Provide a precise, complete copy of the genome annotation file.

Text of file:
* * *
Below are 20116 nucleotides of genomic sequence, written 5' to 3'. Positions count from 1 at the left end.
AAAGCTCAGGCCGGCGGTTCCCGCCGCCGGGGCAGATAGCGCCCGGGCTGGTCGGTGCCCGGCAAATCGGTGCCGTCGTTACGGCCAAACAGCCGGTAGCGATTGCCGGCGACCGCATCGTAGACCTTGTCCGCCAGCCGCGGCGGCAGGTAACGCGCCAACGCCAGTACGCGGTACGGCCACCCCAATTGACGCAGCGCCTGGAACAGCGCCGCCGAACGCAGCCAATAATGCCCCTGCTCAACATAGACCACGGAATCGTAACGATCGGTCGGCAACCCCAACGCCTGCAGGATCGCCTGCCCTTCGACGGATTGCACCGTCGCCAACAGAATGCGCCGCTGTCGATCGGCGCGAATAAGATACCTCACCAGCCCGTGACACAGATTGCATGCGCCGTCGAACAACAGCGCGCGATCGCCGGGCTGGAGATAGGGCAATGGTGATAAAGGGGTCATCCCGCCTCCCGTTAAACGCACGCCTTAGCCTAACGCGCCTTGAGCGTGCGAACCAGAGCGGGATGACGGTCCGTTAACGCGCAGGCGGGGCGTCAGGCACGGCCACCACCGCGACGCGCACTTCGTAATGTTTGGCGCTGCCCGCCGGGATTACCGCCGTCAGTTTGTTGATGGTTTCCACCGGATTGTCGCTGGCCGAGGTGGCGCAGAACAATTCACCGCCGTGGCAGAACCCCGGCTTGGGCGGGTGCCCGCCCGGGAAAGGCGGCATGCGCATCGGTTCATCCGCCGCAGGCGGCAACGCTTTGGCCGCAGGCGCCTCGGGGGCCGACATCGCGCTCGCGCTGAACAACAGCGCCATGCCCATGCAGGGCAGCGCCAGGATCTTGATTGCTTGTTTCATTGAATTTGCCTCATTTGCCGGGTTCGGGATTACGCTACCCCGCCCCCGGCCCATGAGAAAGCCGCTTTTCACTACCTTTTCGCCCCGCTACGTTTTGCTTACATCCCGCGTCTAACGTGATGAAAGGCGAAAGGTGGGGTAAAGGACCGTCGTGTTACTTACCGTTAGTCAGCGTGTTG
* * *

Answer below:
Below are 20116 nucleotides of genomic sequence, written 5' to 3'. Positions count from 1 at the left end.
AAAGCTCAGGCCGGCGGTTCCCGCCGCCGGGGCAGATAGCGCCCGGGCTGGTCGGTGCCCGGCAAATCGGTGCCGTCGTTACGGCCAAACAGCCGGTAGCGATTGCCGGCGACCGCATCGTAGACCTTGTCCGCCAGCCGCGGCGGCAGGTAACGCGCCAACGCCAGTACGCGGTACGGCCACCCCAATTGACGCAGCGCCTGGAACAGCGCCGCCGAACGCAGCCAATAATGCCCCTGCTCAACATAGACCACGGAATCGTAACGATCGGTCGGCAACCCCAACGCCTGCAGGATCGCCTGCCCTTCGACGGATTGCACCGTCGCCAACAGAATGCGCCGCTGTCGATCGGCGCGAATAAGATACCTCACCAGCCCGTGACACAGATTGCATGCGCCGTCGAACAACAGCGCGCGATCGCCGGGCTGGAGATAGGGCAATGGTGATAAAGGGGTCATCCCGCCTCCCGTTAAACGCACGCCTTAGCCTAACGCGCCTTGAGCGTGCGAACCAGAGCGGGATGACGGTCCGTTAACGCGCAGGCGGGGCGTCAGGCACGGCCACCACCGCGACGCGCACTTCGTAATGTTTGGCGCTGCCCGCCGGGATTACCGCCGTCAGTTTGTTGATGGTTTCCACCGGATTGTCGCTGGCCGAGGTGGCGCAGAACAATTCACCGCCGTGGCAGAACCCCGGCTTGGGCGGGTGCCCGCCCGGGAAAGGCGGCATGCGCATCGGTTCATCCGCCGCAGGCGGCAACGCTTTGGCCGCAGGCGCCTCGGGGGCCGACATCGCGCTCGCGCTGAACAACAGCGCCATGCCCATGCAGGGCAGCGCCAGGATCTTGATTGCTTGTTTCATTGAATTTGCCTCATTTGCCGGGTTCGGGATTACGCTACCCCGCCCCCGGCCCATGAGAAAGCCGCTTTTCACTACCTTTTCGCCCCGCTACGTTTTGCTTACATCCCGCGTCTAACGTGATGAAAGGCGAAAGGTGGGGTAAAGGACCGTCGTGTTACTTACCGTTAGTCAGCGTGTTG